Bring brong brong. Those words mean nothing other than being a simple utterance of someone who has lost their mind. 12 hour work day, bing-GO. Its ok, I guess I’ll switch this crosstraining/weight lifting day with Friday’s rest day. However, tomorrow!!! I will be attending a track session with my coach and her running team. I can’t wait to see how they will kick my butt with professional coaching on speed work.
Right here, is the one thing that keeps me motivated in my office: Mr. Winkle.
Tee hee hee. Isn’t he so cute? Also, kind of in love with Little Freak by Usher and Nicki Minaj. And today I listened to the entire Coyote Kolb album, Massachusett while working on a report, and its holla dolla good.
Anyway, let me get back to the title of my post, which was about my activities following my four mile run yesterday: A fake Seder put on by Baby Snake. Seder is a ceremonial tradition among the Jewish culture that celebrates the first night of Passover. Here is Lauren’s rendition of Passover, correct me if I’m wrong, Baby Snake. The Jews were oppressed for a long long time, then they were unoppressed thanks to Moses getting them the heck outta dodge, aka Egypt, after Pharoah tried to take everyone and their mother’s baby first born son. They traveled through the Red Sea, into FREEDOM. Passover is a week long celebration of being a free man and woman. The name “Passover” is from the Bible story in which God’s tenth plague, death of a first born, was about to go down. Instead, if they sacrificed a lamb and rubbed the blood on the door, the angel of death would pass over their homes. Let my peopleee GOOOOO.
Although passover isn’t until the day of the Boston Marathon (April 18th), Sara wanted to get her friends together before she headed home to celebrate the holiday with her family.
Below, we have the traditional arrangement of symbolic foods on a Passover Seder Plate. Two types of bitter herbs, Charoset (a mixture of nuts, cinammon, and apple), Karpas (another bitter herb, usually parsley), Zeroa (roasted lamb bone), Beitzah (egg representing sacrifice), and the the afikomen (matzo, unleavened bread).
Yes, these egg matzos are kosher for passover. Did you know that jewish people eat matzo during passover to symbolize the time when they needed to flee Egypt? They didn’t have enough time to wait for their bread to rise, so they took it in an unleavened form. Hey, they needed to eat on their long journey.
Sara, aka Baby Snake, and Melissa mid-singsongsung. Sara printed up silly songs about passover. We sang them silly songs.
Here is a Kugel קוגל , which was made with artichoke hearts, leeks, and matzo. Kugel is a traditional Ashkenazi Jewish dish, similar to a pie or casserole, using matzo as a base because you need to stick to the motto of no rising bread. Hoollaa.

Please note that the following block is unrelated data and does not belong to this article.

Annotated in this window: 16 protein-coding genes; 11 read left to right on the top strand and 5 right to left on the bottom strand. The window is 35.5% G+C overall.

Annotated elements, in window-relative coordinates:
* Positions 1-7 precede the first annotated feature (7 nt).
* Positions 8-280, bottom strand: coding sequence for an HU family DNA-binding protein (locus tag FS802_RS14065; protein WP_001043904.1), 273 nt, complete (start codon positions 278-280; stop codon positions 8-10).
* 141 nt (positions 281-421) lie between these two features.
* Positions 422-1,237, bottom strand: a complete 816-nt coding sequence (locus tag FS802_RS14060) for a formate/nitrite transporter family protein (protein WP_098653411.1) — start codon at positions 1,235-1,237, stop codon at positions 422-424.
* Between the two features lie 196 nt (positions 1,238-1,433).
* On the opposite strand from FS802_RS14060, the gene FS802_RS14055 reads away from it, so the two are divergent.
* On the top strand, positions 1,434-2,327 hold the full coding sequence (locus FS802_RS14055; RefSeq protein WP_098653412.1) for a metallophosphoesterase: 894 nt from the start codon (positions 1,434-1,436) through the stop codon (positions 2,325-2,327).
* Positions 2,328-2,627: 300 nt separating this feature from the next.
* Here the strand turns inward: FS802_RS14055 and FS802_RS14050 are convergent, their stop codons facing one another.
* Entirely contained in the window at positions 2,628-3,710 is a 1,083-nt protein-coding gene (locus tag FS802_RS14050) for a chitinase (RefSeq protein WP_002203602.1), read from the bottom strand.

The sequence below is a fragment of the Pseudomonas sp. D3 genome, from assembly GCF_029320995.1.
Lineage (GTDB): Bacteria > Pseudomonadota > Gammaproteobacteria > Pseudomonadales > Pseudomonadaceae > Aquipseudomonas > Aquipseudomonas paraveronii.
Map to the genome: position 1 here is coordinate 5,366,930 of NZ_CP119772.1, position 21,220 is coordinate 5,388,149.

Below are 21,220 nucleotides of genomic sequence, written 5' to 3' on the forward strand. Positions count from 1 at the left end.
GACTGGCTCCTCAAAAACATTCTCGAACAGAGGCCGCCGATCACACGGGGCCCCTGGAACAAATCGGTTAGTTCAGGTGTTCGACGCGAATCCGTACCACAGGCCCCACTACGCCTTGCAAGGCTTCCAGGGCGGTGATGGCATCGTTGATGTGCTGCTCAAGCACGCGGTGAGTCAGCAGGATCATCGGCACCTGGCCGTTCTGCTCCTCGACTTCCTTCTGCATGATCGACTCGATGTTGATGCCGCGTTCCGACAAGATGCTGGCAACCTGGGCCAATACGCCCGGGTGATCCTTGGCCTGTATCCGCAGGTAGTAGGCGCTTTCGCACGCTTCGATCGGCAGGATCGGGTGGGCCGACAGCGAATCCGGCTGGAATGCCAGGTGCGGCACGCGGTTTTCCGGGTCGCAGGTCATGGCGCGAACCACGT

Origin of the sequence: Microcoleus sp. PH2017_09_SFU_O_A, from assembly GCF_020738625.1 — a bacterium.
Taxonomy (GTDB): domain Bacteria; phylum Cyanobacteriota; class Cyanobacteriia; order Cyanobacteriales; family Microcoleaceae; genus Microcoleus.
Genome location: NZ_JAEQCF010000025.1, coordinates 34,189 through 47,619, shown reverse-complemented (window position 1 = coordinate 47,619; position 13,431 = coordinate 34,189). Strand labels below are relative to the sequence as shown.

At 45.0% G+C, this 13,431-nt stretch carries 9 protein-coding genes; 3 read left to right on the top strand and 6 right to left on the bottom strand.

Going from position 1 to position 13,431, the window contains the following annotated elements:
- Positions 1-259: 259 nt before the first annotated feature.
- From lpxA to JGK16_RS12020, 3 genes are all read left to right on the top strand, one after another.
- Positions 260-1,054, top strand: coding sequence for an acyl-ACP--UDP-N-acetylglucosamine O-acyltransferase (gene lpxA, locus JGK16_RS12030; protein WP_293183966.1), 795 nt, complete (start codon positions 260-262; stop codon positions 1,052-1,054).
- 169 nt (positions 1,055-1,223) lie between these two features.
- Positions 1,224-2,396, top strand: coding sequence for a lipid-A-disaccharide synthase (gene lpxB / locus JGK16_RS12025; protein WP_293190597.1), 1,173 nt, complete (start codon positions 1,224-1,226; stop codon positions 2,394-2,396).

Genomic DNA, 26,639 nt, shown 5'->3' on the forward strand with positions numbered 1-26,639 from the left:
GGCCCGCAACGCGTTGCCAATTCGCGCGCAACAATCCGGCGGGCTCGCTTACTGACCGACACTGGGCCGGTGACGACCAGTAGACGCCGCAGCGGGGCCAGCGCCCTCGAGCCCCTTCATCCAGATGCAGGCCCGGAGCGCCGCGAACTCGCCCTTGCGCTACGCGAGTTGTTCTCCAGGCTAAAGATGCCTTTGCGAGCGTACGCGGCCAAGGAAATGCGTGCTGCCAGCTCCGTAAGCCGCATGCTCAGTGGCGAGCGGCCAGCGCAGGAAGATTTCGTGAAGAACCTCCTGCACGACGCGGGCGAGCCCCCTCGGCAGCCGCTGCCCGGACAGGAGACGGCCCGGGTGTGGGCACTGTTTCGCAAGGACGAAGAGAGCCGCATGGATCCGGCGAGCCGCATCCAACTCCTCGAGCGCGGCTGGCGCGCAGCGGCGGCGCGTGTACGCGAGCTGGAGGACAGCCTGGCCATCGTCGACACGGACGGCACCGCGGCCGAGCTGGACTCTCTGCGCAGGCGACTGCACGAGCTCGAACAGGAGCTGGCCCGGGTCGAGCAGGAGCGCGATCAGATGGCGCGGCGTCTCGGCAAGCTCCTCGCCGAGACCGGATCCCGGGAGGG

Next we have one of my favorite dishes from passover; Matzo ball soup. Yum Yum Yum. Sara told me that the recipe consisted of water, vegetables, a hollowed out chicken (bones and all), salt, and matzo balls! YUMMO! She gave me extra to bring to school today and eat it I did.
Here is a traditional dish served at passover: Brisket with potatoes. Sara fancied her recipe up by adding pineapples. Most people find it delicious. Actually, everyone does, except I hate energy dense meat, aka anything heading in the red meat direction. I don’t chide it because of its caloric prowess. I really just don’t like the taste of it. Case in point, I used to chew my mom’s home cooked steak until it was a fine paste. After a solid ten minutes of chewing, I would excuse myself from the table so I could spit it into the cat’s litter box. Sneaky and smart! I bet that story made you want to eat this Brisket.
Lastly, we have some sort of chocolate, almond concoction, similar to a macaroon. No LEAVENED bread! Got it! This dessert was actually HAMAZING! Since AMANDA is now an avid reader of my blog, maybe she can provide me with the recipe to post. Eh, eh?
OH…and here it is. Thanks to Martha.
This was my attempt at being artsy, where it looks like Olivia is eating the food, but in all actuality, it is no where near her mouth….exceeepttt for the time I hit her in the tooth with the cookie in my attempt to make it look like she isn’t close to it. Ahahah, fail!
A great night was had by all. Especially when it was time to find the afikomen (matzo) that is usually hidden for children to find and win a prize. Except we were all in our mid to upper twenties looking for a small piece of matzo that Nick hid in a ridiculous location i.e. on one of the blades of the kitchen fan. The prize was a free pizza stick from Dunkin Donuts, or something similar to a pizza stick. Well, it was actually just the coupon to take to DD. Congrats to whoever ended up with it, as it was passed around many times before finding a lucky recipient.
Also, a big shout out to Sara and Tal for putting this Seder on. Its good practice for when you have to actually host a bunch of your relatives for a real Seder. Not that this wasn’t real, but, ja’know what I mean. Me lovies you!
Off to watch Real Housewives of Orange County on my computer! I don’t get cable and can’t wait for the season to end to watch it, so I purchase each episode weekly. Whatever! Its awesome!